Later on the book both Liam (Truman) and Michael (Tate) have been ‘charged’ with criminal offences in a kangaroo court in the boiler room underneath Woodside. DI Carver, and teachers Kraft and Malloy, play judge and jury as Liam maintains his strength and courage:
Carver referred to his notebook. ‘Truman is charged with theft, criminal damage, unauthorised absence, wilful neglect, assault, arson, carrying a weapon with intent to endanger life, resisting arrest, abusing a man of the cloth, blasphemy, and dereliction of duty.’
Kraft nodded, as each of the trumped-up charges was read out. He shouted across the room to Liam. ‘Do you understand the charges, Mr. Truman?’
Liam hung from the railing, like an animal in a butcher’s shop window. ‘Fuck you.’
Kraft shook his head. ‘I see the prisoner has lost none of his appetite for insolence. Have you anything to say in your defence, Mr. Truman?’
Liam didn’t answer. He made a hacking noise in the back of his throat and spat on the floor.
Kraft turned to Malloy. ‘Can defence offer any mitigation for the prisoner?’
Malloy shook his head. ‘Unfortunately not, your honour. Truman has always been an awkward character. He has consistently shown a flagrant disregard for authority. On reflection, he might have benefited from a stricter approach regarding discipline, but,
as I’m sure you’re aware, your honour, hindsight is a wonderful thing.’
‘Indeed. But, it is not the duty of this court to rake over the ashes of a prisoner’s past. What’s done is done. I understand the prisoner’s father committed suicide?’
Malloy preened himself like a strutting peacock. ‘That is the case, your honour.’
Kraft looked at Liam. ‘The apple never falls far from the tree, does it, young man?’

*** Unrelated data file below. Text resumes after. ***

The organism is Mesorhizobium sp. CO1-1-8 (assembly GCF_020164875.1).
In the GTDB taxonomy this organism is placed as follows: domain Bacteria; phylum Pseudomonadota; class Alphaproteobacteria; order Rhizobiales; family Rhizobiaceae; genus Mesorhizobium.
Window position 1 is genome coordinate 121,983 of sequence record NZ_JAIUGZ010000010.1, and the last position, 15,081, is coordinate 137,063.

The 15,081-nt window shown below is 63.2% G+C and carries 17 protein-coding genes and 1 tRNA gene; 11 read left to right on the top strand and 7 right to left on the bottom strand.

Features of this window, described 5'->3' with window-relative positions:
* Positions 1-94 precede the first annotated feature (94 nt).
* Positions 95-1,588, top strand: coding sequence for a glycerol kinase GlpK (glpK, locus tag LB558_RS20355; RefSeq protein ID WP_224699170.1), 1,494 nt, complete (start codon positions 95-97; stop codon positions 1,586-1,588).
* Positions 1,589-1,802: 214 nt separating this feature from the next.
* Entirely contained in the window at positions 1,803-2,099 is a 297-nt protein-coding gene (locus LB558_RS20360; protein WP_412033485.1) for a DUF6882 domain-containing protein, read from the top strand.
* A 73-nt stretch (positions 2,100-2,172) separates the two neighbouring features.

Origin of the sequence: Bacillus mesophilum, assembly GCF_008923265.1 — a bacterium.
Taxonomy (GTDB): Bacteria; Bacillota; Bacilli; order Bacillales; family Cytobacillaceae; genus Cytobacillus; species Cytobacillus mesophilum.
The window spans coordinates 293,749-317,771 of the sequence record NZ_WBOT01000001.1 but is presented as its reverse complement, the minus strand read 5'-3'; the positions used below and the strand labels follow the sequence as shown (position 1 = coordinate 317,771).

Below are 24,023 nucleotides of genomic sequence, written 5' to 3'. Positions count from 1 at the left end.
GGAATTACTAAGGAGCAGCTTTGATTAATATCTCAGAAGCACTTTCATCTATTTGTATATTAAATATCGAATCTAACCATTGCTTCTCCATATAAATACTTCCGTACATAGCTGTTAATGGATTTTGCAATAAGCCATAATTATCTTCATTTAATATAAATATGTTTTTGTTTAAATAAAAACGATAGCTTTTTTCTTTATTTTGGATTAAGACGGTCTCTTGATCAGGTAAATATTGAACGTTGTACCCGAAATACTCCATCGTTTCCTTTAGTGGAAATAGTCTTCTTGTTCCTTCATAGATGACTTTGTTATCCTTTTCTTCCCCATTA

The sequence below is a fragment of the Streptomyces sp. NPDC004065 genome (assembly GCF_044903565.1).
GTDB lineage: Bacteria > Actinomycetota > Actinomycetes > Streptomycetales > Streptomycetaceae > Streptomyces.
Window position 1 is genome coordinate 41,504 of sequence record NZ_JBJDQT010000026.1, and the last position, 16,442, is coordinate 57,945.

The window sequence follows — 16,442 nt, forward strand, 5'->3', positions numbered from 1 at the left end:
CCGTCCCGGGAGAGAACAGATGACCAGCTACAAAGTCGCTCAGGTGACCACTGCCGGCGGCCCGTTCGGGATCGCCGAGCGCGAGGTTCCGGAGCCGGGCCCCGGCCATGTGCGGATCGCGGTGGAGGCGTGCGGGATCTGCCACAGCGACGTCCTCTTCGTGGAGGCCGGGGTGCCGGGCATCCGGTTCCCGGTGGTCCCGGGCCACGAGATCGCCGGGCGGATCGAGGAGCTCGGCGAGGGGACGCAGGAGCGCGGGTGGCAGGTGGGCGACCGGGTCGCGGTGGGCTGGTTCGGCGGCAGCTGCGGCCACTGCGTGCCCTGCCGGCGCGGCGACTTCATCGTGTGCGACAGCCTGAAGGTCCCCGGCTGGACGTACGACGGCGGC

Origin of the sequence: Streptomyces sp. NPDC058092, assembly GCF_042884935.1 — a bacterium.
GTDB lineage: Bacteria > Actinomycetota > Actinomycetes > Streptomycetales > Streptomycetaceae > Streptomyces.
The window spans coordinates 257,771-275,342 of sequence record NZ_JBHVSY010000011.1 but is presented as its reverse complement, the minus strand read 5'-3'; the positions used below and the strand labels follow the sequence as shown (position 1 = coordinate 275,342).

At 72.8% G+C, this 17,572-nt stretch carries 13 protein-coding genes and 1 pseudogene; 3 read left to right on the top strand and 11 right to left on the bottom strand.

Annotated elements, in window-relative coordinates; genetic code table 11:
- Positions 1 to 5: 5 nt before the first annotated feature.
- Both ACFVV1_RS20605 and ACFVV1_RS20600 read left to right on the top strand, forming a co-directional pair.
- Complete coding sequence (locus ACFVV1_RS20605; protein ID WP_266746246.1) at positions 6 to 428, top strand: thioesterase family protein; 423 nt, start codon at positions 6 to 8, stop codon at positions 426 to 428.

Liam held his head as high as he could and looked Kraft in the eye. ‘No. And sometimes people end up swinging from that same tree.’
Kraft banged his mallet down hard enough to split the wood.
‘I see that tongue of yours makes a very effective noose. I would like to remind you that you’re in a court of law. Everything you say can and will be used as evidence against you.’
Liam turned away, his face crushed by pain.
Kraft addressed Carver again. ‘You say the prisoner resisted arrest?’
‘Yes, your honour. We pleaded with both defendants to see sense, but Truman seemed to take some sort of perverse pleasure in taunting us. He said he’d poured petrol down the cellar steps, and he would set fire to it if anyone came through the door. We didn’t have a key, your honour. The best we could do was try to appeal to their better nature.’
Kraft adjusted his wig and dabbed at his forehead with a handkerchief. ‘It might be fair to surmise characters such as these don’t possess a better nature.’
‘I fear you’re right, your honour,’ Carver said. ‘That has already been made apparent by the prisoners’ behaviour in the church.’
‘As I can unfortunately bear witness to. His language was both foul and abhorrent.’ He turned to me. ‘Why did you go to the church, Tate?’
To rob the place. ‘I don’t know.’
‘If I might offer a suggestion, your honour,’ Carver intervened. ‘They went there to steal.’
‘Steal what, Mr. Carver?’
‘Perhaps the gold candlesticks?’
Kraft wrote something down on a jotter. ‘Is that true, Tate?’
Kraft turned to Carver. ‘I’d be interested to know why they went to the church, Detective Inspector. The vicar is a personal friend of mine. I’m sure he would appreciate an answer. It might be prudent to see if you can elicit one from Truman.’
‘Certainly, your honour.’ He walked over to Liam and stood a few feet in front of him. ‘You heard the judge. He wants to know the real reason why you went to the church.’
Liam tried to straighten his head and look Carver in the eye. His breath rattled in the back of his throat. His glasses were perched precariously on the end of his nose. ‘We… went…there… to… pray…’
‘Pray for what, boy?’ Kraft said. ‘Salvation?’
‘To… pray… you… lot… die… a… slow… and… painful…death…’
If you’d like to see how Michael and Liam became friends and what happens next, then you can find the book using this link. I hope that you enjoy the rest of it.
As always, thank you for your continued support, and special thanks to all those who continue to praise and recommend The Abattoir of Dreams.